October jobs data shows the economy isn't faltering, even if we treat the ABS's numbers with caution, Bernard Keane and Glenn Dyer write.
With talk of economic misery abounding, this morning's jobs report from the Australian Bureau of Statistics will have the gloomsters rattled. There's no evidence of a worsening in the jobs market from the October labour force numbers
, which showed a steady unemployment rate of a seasonally adjusted 6.2% off a flat participation rate (from 64.5% in September to 64.6% in October). The number of people employed increased by 24,100 to 11,592 million in October. The increase in employment was driven by increased full-time employment for both women (up 26,100) and men (up 7,300), partly offset by a fall in part-time employment, down 9,400. Normally, that suggests a labour force slowly improving, especially when allied with a sharp rise in the number of hours worked -- nearly 25 million in October. On a trend basis, the jobless rate was steady at 6.2%, as was the trend participation rate at 64.6%.
The October report was the first from the ABS with its new method of seasonal adjustment after the problems of mid-year. Figures for September and back to late last year have also been redone by the ABS using this new method of adjusting for seasonal factors, and data all the way back to 1978 will be changed over time.
But the steady overall numbers masked some wild gyrations at the state level. NSW and Victoria were both relatively flat: NSW unemployment is down 0.2 points to 5.7% seasonally adjusted, but that merely restores the state figure to its level since May; participation there was up 0.1 points to 62.9%. Victoria was flat at 6.8%, and participation was also unchanged at 64.6%. But the smaller states (with smaller sample sizes) saw much bigger swings. Queensland saw a surge in unemployment, up 0.7 points to 7%, its highest level seasonally adjusted since 2003, although participation rose 0.2 to 65.5%. But the number of unemployed in Queensland is now the highest ever, at 175,000 seasonally adjusted (the trend figure, 169,000 is also the highest ever). Tasmania, in contrast, saw a 0.7 point fall in unemployment, to 6.9%, barely above Victoria's level, with participation steadyish at 61% (down 0.1%). South Australia is flat at 6.7% off slightly lower participation, while the west is up 0.2 points to 5.2% off a healthy 0.5 point lift in participation.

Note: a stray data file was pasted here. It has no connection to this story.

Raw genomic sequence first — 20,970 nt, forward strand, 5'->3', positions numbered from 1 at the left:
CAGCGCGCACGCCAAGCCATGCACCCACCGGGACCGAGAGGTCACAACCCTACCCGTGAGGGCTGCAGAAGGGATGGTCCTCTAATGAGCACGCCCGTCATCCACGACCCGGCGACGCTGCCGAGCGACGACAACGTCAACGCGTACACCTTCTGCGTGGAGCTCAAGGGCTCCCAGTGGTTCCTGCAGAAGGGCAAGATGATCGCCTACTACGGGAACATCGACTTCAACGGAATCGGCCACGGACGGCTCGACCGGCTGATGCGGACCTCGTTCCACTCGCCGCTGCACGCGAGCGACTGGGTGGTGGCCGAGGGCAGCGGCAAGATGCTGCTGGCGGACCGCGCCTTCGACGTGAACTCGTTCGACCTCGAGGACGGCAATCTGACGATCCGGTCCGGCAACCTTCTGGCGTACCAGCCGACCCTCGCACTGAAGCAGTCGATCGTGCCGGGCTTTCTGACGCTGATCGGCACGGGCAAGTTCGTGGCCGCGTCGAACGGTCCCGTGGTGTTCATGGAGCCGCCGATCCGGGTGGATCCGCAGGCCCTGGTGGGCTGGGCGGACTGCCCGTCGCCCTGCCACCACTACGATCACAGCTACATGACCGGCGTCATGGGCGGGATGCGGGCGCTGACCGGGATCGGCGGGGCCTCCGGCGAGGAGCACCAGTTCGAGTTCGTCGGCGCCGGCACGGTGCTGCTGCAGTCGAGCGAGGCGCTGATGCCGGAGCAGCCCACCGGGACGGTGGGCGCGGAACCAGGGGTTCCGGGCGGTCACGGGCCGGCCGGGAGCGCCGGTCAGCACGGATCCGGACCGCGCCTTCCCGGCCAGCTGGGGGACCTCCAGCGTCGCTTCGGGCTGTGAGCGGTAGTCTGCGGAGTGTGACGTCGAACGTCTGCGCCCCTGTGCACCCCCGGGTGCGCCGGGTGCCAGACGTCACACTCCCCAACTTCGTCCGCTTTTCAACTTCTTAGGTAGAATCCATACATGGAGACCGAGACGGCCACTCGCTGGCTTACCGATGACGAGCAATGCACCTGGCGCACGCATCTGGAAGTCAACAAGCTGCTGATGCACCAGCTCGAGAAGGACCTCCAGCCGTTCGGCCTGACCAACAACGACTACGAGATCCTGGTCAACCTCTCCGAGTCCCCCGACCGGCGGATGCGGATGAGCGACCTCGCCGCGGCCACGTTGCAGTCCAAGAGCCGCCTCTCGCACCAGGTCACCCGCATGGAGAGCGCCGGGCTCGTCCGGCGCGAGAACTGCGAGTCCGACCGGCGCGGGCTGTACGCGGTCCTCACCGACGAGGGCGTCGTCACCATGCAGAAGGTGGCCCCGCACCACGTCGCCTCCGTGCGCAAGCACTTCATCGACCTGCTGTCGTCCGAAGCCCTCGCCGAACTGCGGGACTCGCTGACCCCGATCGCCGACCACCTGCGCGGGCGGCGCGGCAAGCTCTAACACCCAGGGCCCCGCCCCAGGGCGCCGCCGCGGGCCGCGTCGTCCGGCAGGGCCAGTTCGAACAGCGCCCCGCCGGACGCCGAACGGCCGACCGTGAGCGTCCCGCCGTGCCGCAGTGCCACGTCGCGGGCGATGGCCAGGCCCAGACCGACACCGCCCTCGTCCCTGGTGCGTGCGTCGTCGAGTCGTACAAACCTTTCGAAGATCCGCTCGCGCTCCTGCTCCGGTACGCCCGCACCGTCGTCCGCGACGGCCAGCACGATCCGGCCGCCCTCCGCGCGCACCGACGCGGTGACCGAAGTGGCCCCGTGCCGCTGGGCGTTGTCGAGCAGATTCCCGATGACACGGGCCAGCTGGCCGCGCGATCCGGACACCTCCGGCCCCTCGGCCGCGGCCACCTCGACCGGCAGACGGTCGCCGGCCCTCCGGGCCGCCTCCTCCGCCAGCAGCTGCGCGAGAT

In other data, car sales figures for October as reported by the industry fell 1.5% to 91,236 from October 2013. Despite that, sales are on track to top 1.1 million for a third year in a row -- a sign of solid consumption, with private sales and government purchases still positive for the year so far.
On Tuesday, retail sales rose a seasonally adjusted 1.2% in September (which seems a bit steep compared to the 0.1% rise the month before), while the trend rate was up 0.3% for a third successive month. Volume growth in the quarter was a solid 1% and economists expect retail sales to make a small positive contribution to third quarter GDP growth. They also expect trade to make a small contribution thanks to rising export volumes, especially of iron ore, despite falling prices and a sharp rise in the size of the trade deficit.
All of which suggests the Hanrahans and Henny Pennies will have their work cut out trying to find some evidence for their dire predictions. US investment bank Morgan Stanley joined their ranks yesterday
, forecasting tough times ahead for the Australian economy with unemployment rising to 7%, growth slowing, inflation falling and another rate cut from the Reserve Bank. The r-word even got a look-in, with the screen jockeys predicting a recession if there wasn't more stimulus applied to the economy. Don't get too worried -- in 2008, Morgan Stanley said Australia would go into recession
and house prices would halve
. Bad news always sells better than good, of course, but at the moment the economic data isn't giving any substance to the bleak outlooks being peddled by some.